Robert Fairchild

Principal, New York City Ballet
When I was younger, I was less role-oriented and more dancer-oriented. I did a lot of jazz and tap, and I remember seeing Gene Kelly in Singin’ in the Rain and thinking he was fantastic. Actually, to this day I’ve tried, when I do side gigs, to see if there’s anything we can re-create from his movies. I haven’t yet, because it’s pretty hard to justify paying Warner Bros. for the rights to a short dance. But wouldn’t that be amazing?

Once I got to New York, the end all, be all was Apollo. What I like to do as a dancer is to have a conversation with the audience, and Apollo offers these still, quiet moments when you can connect with the people watching you. You create an atmosphere. And that moment when the curtain comes up, and the strings are going crazy—that’s the coolest thing in the world.

The most fun I’ve had onstage recently is in ballets I didn’t expect to come my way. Like Opus 19/The Dreamer—it’s epic for the guy. I'm at this incredible point in my career where I've been able to dance some of my dream roles. So it’s the ballets that catch me by surprise that end up being the highlights.*

*Updated on August 27, 2013

































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Rigorous program, check. Well-rounded technical training, check. Purposeful liberal arts curriculum, check. Study your craft abroad, check! If you are looking for all the above, the Joan Phelps Palladino School of Dance at Dean College truly has it all.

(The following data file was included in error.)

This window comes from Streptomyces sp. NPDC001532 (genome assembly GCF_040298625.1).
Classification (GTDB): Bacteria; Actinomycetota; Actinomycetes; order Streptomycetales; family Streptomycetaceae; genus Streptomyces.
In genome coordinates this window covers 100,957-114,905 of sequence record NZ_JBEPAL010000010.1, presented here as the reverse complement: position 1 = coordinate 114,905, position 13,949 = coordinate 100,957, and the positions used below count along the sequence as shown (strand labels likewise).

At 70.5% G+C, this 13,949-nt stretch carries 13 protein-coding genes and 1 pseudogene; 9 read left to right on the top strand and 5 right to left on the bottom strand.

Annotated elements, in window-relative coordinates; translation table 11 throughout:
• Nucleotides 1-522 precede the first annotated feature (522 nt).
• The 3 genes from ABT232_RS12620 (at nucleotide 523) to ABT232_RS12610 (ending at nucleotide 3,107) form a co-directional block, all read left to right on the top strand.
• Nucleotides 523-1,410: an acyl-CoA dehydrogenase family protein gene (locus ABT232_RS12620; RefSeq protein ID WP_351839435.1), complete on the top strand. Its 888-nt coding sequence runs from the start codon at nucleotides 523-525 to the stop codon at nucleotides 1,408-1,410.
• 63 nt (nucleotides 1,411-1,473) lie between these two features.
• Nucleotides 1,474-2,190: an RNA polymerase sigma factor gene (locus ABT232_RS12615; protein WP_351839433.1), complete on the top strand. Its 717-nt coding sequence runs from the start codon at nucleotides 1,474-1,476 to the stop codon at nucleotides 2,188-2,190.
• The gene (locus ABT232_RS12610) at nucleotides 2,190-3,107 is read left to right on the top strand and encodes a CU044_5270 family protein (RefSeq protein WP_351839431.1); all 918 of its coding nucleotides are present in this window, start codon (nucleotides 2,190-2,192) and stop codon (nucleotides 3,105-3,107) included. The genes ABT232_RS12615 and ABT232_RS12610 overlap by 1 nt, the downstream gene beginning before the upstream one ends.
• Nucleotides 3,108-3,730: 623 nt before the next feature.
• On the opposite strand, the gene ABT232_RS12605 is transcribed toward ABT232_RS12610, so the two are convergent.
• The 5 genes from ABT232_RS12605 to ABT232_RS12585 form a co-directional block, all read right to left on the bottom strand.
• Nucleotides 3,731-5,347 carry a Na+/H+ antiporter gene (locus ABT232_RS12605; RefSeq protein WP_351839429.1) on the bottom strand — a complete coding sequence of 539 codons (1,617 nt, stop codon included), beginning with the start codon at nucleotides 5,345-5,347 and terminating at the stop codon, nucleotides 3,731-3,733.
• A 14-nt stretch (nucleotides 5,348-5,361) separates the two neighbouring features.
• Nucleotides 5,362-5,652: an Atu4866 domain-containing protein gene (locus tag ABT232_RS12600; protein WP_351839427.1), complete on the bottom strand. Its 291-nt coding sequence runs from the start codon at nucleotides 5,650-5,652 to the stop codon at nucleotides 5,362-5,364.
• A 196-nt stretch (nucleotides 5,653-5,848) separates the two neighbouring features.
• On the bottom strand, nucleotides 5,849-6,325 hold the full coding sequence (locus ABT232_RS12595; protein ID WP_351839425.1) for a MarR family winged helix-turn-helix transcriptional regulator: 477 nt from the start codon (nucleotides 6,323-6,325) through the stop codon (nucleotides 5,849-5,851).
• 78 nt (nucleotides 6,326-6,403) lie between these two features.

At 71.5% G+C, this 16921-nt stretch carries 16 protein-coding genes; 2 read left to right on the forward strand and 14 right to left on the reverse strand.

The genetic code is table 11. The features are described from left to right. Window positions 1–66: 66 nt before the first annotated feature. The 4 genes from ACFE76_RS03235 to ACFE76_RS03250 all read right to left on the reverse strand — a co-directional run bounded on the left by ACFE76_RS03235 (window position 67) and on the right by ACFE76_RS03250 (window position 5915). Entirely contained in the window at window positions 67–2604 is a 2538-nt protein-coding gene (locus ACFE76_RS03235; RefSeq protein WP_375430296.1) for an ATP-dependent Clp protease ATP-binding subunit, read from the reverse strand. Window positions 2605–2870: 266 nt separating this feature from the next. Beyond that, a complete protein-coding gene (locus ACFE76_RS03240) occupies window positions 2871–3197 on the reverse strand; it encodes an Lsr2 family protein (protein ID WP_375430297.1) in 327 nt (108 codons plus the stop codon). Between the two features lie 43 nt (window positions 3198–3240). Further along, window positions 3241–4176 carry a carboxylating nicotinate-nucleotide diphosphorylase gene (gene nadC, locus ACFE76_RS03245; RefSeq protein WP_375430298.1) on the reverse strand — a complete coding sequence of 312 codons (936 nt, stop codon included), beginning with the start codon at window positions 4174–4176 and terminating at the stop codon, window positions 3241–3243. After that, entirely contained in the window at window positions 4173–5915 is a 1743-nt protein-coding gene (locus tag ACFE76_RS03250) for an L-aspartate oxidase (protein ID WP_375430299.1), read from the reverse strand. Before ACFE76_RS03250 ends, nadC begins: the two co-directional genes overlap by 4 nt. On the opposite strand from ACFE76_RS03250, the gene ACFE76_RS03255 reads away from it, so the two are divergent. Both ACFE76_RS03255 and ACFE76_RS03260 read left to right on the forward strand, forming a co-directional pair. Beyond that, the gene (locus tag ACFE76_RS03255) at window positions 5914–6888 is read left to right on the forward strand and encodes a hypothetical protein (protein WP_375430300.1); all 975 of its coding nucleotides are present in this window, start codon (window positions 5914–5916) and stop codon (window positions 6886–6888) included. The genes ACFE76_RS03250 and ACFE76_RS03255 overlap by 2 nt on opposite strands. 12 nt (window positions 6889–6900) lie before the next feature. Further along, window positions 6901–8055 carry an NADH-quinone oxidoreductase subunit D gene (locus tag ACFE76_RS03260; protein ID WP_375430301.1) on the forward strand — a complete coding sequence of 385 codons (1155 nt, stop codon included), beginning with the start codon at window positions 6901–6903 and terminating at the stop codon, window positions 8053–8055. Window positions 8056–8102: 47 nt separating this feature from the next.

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Photo by Theo Kossenas, Courtesy The Washington Ballet

You made a deal with your mom to take ballet classes in exchange for a ride to tryouts for the football team. How did that work?
I thought that I would take ballet for a couple months, become a master and then leave that alone and concentrate on football. Ballet had other ideas, which perplexed me, and ultimately, I think, made me fall in love with it.

How is The Washington Ballet evolving under Julie Kent's leadership?
It's still early, but I think that the company is growing stronger classically. And we have Julie, Victor Barbee, Xiomara Reyes and Rinat Imaev—a great team of people who are giving their input and expertise, which is quite helpful.

Mack in 'Swan Lake.' Photo by Theo Kossenas

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Summer Study Advice
Summer intensive students at the School of American Ballet. Photo by Rosalie O'Conner, Courtesy SAB.

As a young student, Shea McAdoo's classes at the Master Ballet Academy in Scottsdale, Arizona, were “strict, straightforward, very classical and purely Vaganova." She appreciated the Russian rigor and precision, but when she was accepted to the School of American Ballet's summer course at 13, she leapt at the chance to learn something new. The vastly different emphasis on Balanchine technique at SAB was illuminating: “It changed my whole way of thinking about musicality and accents. I'd never known there were so many ways to do a tendu! And the épaulement—I loved how they talked about light hitting your face, tilting your chin to show off your diamond earring."

McAdoo's experience was transformative, even when she returned home. “Of course, I lowered my arms back down in second and didn't cross my wrists," she says, “but there were stylistic choices I brought back with me." Today, as an apprentice with Oregon Ballet Theatre rehearsing Balanchine's Serenade, she credits her ease with the ballet's fluid port de bras to her summer at SAB.